Bill France Jr Remembered

The one-year anniversary of Bill France Jr.'s passing will generate many memories of the contributions made by the pioneer visionary and will be honored with a moment of silence throughout the racing community at 4 p.m. (ET).

France passed away June 4, 2007 but his legacy and spirit lives on in the sport where he spent his entire life.

William ("Bill") Clifton France is remembered – and revered – as the man who followed his visionary father at the helm of NASCAR and International Speedway Corporation ("ISC"), in the process becoming a visionary himself, as he guided NASCAR to unprecedented levels of popularity, and grew ISC into a leading position in the motorsports industry. He combined pragmatism with optimism, an approach that resulted in a calculated – and adventurous – road to success.

France grew up in the formative years of stock car racing, living and learning every detail of the sport from his own experiences, and those of his father William Henry Getty France – who was known as Bill Sr., or "Big Bill" because of his 6-foot-5 stature. Bill Sr. was the founder and first president of NASCAR, and created the organization that evolved into what is known today as ISC.

France became NASCAR's president in January 1972, replacing his father and becoming only the second president of the world's largest auto racing sanctioning body. His emergence coincided with the sport's emergence, and its eventual ascent to become America's No. 1 form of motorsports and the nation's second-most popular sport overall.

France, commonly referred to as "Bill Jr.," remained president until November 2000, when Mike Helton took over the position. At that time, France announced the formation of a NASCAR board of directors on which he served as chairman and CEO until October 2003 when he was replaced by his son, Brian Z. France. Brian also serves on the board of ISC.

France's involvement in NASCAR was far-reaching, but it began in the sport's "grass roots." During his career, he did everything a person can in stock car racing. He flagged events, scored, promoted, served as a steward and even raced himself a few times in the 1950s.

Before being named NASCAR's president, France served six years as vice president and prior to that served in other capacities.

In addition to his NASCAR activities, France served as Chairman of the Board of International Speedway Corporation, a leading promoter of motorsports activities at 13 major racing facilities located in key markets across the United States.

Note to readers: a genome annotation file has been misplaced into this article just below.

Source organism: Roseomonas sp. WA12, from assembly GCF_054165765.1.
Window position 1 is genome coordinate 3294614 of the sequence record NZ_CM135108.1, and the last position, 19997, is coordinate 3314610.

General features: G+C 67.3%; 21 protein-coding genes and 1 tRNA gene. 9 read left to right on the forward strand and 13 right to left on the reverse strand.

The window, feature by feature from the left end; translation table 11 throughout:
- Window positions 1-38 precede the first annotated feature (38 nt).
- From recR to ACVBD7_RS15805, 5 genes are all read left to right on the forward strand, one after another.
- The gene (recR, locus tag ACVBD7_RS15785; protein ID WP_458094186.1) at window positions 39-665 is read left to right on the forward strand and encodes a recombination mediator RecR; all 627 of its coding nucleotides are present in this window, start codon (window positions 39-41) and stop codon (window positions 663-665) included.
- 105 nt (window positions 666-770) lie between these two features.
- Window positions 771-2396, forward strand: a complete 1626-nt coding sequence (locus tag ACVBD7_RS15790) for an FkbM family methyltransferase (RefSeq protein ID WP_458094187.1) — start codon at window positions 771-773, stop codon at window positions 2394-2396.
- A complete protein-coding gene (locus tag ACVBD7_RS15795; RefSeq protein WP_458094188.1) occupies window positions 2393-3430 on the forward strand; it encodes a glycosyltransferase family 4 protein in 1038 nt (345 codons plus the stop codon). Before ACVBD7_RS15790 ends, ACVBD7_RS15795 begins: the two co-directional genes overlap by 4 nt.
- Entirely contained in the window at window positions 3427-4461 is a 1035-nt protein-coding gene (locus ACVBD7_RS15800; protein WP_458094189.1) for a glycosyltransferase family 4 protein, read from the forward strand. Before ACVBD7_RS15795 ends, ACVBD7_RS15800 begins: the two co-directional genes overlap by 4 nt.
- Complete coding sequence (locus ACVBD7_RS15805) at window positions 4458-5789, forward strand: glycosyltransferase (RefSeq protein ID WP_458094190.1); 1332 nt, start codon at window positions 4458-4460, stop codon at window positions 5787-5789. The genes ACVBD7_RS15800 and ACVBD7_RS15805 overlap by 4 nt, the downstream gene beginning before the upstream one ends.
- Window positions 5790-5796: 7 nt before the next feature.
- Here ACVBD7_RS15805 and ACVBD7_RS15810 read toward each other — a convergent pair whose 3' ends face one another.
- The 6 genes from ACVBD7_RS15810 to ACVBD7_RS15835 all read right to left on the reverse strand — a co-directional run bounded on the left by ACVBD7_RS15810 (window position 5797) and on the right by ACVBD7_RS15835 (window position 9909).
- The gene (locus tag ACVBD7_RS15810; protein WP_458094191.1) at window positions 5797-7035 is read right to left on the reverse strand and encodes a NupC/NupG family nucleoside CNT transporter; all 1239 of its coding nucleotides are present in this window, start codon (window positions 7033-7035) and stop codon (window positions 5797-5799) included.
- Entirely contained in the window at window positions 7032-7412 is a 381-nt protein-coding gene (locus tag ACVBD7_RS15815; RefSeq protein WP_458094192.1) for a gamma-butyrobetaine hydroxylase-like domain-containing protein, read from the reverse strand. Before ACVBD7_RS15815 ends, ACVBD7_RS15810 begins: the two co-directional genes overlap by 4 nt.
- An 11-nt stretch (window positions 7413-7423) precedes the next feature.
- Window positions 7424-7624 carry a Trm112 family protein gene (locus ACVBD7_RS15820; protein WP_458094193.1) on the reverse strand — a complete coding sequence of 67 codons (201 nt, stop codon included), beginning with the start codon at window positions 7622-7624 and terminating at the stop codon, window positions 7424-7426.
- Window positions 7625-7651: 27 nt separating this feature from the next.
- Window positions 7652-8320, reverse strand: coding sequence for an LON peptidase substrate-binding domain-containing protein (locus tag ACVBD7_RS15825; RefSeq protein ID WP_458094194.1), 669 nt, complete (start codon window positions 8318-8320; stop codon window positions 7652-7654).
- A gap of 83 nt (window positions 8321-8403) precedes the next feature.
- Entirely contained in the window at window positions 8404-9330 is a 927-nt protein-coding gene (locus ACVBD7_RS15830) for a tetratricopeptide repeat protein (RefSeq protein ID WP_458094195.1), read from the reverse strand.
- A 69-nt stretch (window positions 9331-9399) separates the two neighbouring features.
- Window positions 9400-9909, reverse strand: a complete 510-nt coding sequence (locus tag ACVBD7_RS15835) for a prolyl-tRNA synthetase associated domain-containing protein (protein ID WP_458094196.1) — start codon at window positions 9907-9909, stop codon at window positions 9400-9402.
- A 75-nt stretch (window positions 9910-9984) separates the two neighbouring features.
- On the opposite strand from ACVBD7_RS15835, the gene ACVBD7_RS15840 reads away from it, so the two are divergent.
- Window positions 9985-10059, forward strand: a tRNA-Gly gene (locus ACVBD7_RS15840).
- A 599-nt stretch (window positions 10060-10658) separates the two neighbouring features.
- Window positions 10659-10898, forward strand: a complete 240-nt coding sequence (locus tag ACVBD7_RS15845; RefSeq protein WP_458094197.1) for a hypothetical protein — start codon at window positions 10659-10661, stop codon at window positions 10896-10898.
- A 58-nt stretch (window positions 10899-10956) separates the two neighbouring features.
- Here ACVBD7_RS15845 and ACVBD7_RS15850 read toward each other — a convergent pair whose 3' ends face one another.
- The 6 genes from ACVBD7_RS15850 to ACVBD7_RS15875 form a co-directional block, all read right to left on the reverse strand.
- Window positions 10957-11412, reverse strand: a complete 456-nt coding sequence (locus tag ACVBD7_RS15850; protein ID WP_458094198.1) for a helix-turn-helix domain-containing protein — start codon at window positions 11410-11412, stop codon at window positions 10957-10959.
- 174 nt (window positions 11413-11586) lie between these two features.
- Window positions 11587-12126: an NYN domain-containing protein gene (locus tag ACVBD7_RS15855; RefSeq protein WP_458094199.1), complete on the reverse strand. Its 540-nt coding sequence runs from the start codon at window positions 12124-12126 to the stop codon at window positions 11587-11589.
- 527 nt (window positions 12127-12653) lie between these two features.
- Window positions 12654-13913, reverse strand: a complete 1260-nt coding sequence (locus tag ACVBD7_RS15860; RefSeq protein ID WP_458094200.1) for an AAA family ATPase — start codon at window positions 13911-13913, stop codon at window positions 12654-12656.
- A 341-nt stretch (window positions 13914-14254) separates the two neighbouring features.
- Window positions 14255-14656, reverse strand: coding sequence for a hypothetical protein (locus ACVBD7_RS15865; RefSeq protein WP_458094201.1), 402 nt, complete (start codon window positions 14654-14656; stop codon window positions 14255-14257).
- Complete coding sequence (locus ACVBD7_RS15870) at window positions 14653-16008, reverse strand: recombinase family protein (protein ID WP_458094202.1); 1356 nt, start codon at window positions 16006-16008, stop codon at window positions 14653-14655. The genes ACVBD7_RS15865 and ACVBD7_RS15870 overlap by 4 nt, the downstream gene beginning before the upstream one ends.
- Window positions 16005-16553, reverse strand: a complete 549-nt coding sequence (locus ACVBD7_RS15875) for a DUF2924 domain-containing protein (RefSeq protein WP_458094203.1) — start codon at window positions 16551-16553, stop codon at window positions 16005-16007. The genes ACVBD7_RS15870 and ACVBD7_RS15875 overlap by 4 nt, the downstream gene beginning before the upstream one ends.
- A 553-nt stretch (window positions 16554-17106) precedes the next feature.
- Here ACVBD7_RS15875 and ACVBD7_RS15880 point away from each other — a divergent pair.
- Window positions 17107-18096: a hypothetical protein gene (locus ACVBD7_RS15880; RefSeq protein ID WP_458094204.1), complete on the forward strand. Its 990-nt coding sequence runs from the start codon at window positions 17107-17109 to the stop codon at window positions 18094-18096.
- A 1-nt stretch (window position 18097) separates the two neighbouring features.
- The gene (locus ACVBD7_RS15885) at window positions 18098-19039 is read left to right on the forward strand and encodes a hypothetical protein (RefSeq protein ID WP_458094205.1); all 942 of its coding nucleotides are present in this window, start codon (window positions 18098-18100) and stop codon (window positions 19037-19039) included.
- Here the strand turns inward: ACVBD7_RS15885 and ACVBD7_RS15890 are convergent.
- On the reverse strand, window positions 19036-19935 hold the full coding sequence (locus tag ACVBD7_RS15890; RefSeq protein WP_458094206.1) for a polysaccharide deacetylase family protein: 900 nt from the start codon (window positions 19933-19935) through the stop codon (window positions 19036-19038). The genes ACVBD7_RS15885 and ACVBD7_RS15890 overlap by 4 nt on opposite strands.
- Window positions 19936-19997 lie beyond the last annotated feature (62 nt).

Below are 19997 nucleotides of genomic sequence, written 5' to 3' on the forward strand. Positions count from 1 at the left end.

France was involved in the formative years of ISC, including taking an active role in the design and construction of Daytona International Speedway, which opened in 1959. He also worked closely with his father in spearheading the construction of Talladega Superspeedway, with the facility opening in 1969.

One of France's first key initiatives after becoming ISC's CEO in 1981 was the acquisition of the historic Darlington Raceway the following year. Building on that success, in 1983 he led the company in a transaction to purchase a minority interest in the world-famous Watkins Glen International Raceway.

Capitalizing on NASCAR's skyrocketing popularity, France guided ISC through a period of substantial industry racetrack consolidation during the 1990's. In addition to purchasing the remaining interest in Watkins Glen, ISC acquired Phoenix International Raceway, Richmond International Raceway and an interest in Homestead-Miami Speedway. The most significant transaction during this period, however, was the merger with Penske Motorsports Inc. in 1999. This acquisition resulted in ISC doubling the number of facilities it owned, and resulted in the company’s entry into several key markets, including Los Angeles and Detroit.

Complementing ISC’s internal expansion and acquisition growth strategies, France was a key driver in the company's efforts to expand into underserved markets across the country. This resulted in the development of Kansas Speedway and Chicagoland Speedway, with both facilities enjoying tremendous success since opening in 2001.

Born in Washington, D.C., France was less than two years old when his parents moved to Daytona Beach, Fla. in 1934. He attended Seabreeze High School, where he played basketball and later attended the University of Florida in Gainesville. He served two years in the United States Navy and turned to a full-time career in racing when his service stint ended.

In addition to his son, other members of France's family have played major roles in the operation of NASCAR and ISC, as well as the growth of motorsports. His wife, the former Betty Jane Zachary, serves as assistant secretary for NASCAR, while daughter Lesa France Kennedy serves on the board of both ISC and NASCAR and is president of ISC. Younger brother Jim serves as vice chairman/executive vice president of NASCAR and is vice chairman/CEO for ISC.

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